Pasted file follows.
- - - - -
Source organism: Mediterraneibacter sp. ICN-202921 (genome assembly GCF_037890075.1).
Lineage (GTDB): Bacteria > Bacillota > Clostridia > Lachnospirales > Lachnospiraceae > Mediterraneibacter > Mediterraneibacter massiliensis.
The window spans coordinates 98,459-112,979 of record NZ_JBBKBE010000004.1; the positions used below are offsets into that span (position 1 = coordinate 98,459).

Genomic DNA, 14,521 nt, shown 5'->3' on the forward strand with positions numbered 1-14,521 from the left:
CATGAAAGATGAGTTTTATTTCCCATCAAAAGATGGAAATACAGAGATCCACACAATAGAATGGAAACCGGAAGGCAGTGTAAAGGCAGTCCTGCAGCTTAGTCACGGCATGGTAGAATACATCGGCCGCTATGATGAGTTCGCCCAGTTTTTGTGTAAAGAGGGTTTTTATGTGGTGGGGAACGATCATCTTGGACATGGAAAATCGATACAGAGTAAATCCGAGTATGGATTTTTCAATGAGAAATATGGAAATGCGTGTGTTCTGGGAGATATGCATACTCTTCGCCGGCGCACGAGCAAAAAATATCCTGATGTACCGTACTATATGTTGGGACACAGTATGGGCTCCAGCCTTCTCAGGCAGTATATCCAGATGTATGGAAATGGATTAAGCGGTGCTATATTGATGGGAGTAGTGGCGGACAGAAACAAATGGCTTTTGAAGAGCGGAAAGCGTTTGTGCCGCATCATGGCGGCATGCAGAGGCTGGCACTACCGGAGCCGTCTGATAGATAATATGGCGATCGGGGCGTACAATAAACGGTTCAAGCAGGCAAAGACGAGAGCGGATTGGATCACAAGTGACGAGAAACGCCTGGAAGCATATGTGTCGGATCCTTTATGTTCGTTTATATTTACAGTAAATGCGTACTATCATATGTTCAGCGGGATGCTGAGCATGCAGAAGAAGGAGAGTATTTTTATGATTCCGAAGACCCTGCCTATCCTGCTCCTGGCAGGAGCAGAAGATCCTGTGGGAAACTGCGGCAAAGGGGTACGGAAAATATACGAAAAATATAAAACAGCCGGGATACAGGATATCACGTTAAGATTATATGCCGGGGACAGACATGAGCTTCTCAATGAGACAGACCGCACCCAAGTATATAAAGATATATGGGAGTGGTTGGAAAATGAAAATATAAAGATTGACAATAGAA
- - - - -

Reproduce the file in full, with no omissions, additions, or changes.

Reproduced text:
Source organism: Mediterraneibacter sp. ICN-202921 (genome assembly GCF_037890075.1).
Lineage (GTDB): Bacteria > Bacillota > Clostridia > Lachnospirales > Lachnospiraceae > Mediterraneibacter > Mediterraneibacter massiliensis.
The window spans coordinates 98,459-112,979 of record NZ_JBBKBE010000004.1; the positions used below are offsets into that span (position 1 = coordinate 98,459).

Genomic DNA, 14,521 nt, shown 5'->3' on the forward strand with positions numbered 1-14,521 from the left:
CATGAAAGATGAGTTTTATTTCCCATCAAAAGATGGAAATACAGAGATCCACACAATAGAATGGAAACCGGAAGGCAGTGTAAAGGCAGTCCTGCAGCTTAGTCACGGCATGGTAGAATACATCGGCCGCTATGATGAGTTCGCCCAGTTTTTGTGTAAAGAGGGTTTTTATGTGGTGGGGAACGATCATCTTGGACATGGAAAATCGATACAGAGTAAATCCGAGTATGGATTTTTCAATGAGAAATATGGAAATGCGTGTGTTCTGGGAGATATGCATACTCTTCGCCGGCGCACGAGCAAAAAATATCCTGATGTACCGTACTATATGTTGGGACACAGTATGGGCTCCAGCCTTCTCAGGCAGTATATCCAGATGTATGGAAATGGATTAAGCGGTGCTATATTGATGGGAGTAGTGGCGGACAGAAACAAATGGCTTTTGAAGAGCGGAAAGCGTTTGTGCCGCATCATGGCGGCATGCAGAGGCTGGCACTACCGGAGCCGTCTGATAGATAATATGGCGATCGGGGCGTACAATAAACGGTTCAAGCAGGCAAAGACGAGAGCGGATTGGATCACAAGTGACGAGAAACGCCTGGAAGCATATGTGTCGGATCCTTTATGTTCGTTTATATTTACAGTAAATGCGTACTATCATATGTTCAGCGGGATGCTGAGCATGCAGAAGAAGGAGAGTATTTTTATGATTCCGAAGACCCTGCCTATCCTGCTCCTGGCAGGAGCAGAAGATCCTGTGGGAAACTGCGGCAAAGGGGTACGGAAAATATACGAAAAATATAAAACAGCCGGGATACAGGATATCACGTTAAGATTATATGCCGGGGACAGACATGAGCTTCTCAATGAGACAGACCGCACCCAAGTATATAAAGATATATGGGAGTGGTTGGAAAATGAAAATATAAAGATTGACAATAGAA